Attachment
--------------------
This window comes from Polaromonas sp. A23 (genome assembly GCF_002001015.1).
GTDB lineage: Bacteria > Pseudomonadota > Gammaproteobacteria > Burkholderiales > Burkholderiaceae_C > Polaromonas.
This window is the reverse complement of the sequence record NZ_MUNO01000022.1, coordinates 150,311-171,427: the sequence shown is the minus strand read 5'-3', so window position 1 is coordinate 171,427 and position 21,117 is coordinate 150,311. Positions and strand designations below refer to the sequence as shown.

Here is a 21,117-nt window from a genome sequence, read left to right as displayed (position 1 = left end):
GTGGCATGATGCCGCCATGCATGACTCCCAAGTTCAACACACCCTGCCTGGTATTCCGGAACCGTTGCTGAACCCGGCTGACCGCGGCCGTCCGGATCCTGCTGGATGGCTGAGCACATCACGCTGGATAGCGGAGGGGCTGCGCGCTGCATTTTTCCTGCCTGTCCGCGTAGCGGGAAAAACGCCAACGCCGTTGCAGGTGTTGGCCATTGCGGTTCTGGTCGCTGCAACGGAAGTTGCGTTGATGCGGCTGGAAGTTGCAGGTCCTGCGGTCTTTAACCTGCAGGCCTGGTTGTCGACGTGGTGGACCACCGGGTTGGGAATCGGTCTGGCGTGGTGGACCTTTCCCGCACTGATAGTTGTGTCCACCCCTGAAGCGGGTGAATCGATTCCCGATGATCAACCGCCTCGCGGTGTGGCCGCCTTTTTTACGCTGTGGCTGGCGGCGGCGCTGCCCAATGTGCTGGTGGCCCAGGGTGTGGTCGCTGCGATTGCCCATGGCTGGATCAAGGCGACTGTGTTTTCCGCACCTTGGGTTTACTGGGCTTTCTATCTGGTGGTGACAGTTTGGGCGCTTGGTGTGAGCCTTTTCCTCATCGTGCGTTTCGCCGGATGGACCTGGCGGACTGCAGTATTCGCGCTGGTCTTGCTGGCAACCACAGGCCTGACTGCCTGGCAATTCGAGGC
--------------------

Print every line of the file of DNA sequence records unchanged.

This window comes from Polaromonas sp. A23 (genome assembly GCF_002001015.1).
GTDB lineage: Bacteria > Pseudomonadota > Gammaproteobacteria > Burkholderiales > Burkholderiaceae_C > Polaromonas.
This window is the reverse complement of the sequence record NZ_MUNO01000022.1, coordinates 150,311-171,427: the sequence shown is the minus strand read 5'-3', so window position 1 is coordinate 171,427 and position 21,117 is coordinate 150,311. Positions and strand designations below refer to the sequence as shown.

Here is a 21,117-nt window from a genome sequence, read left to right as displayed (position 1 = left end):
GTGGCATGATGCCGCCATGCATGACTCCCAAGTTCAACACACCCTGCCTGGTATTCCGGAACCGTTGCTGAACCCGGCTGACCGCGGCCGTCCGGATCCTGCTGGATGGCTGAGCACATCACGCTGGATAGCGGAGGGGCTGCGCGCTGCATTTTTCCTGCCTGTCCGCGTAGCGGGAAAAACGCCAACGCCGTTGCAGGTGTTGGCCATTGCGGTTCTGGTCGCTGCAACGGAAGTTGCGTTGATGCGGCTGGAAGTTGCAGGTCCTGCGGTCTTTAACCTGCAGGCCTGGTTGTCGACGTGGTGGACCACCGGGTTGGGAATCGGTCTGGCGTGGTGGACCTTTCCCGCACTGATAGTTGTGTCCACCCCTGAAGCGGGTGAATCGATTCCCGATGATCAACCGCCTCGCGGTGTGGCCGCCTTTTTTACGCTGTGGCTGGCGGCGGCGCTGCCCAATGTGCTGGTGGCCCAGGGTGTGGTCGCTGCGATTGCCCATGGCTGGATCAAGGCGACTGTGTTTTCCGCACCTTGGGTTTACTGGGCTTTCTATCTGGTGGTGACAGTTTGGGCGCTTGGTGTGAGCCTTTTCCTCATCGTGCGTTTCGCCGGATGGACCTGGCGGACTGCAGTATTCGCGCTGGTCTTGCTGGCAACCACAGGCCTGACTGCCTGGCAATTCGAGGC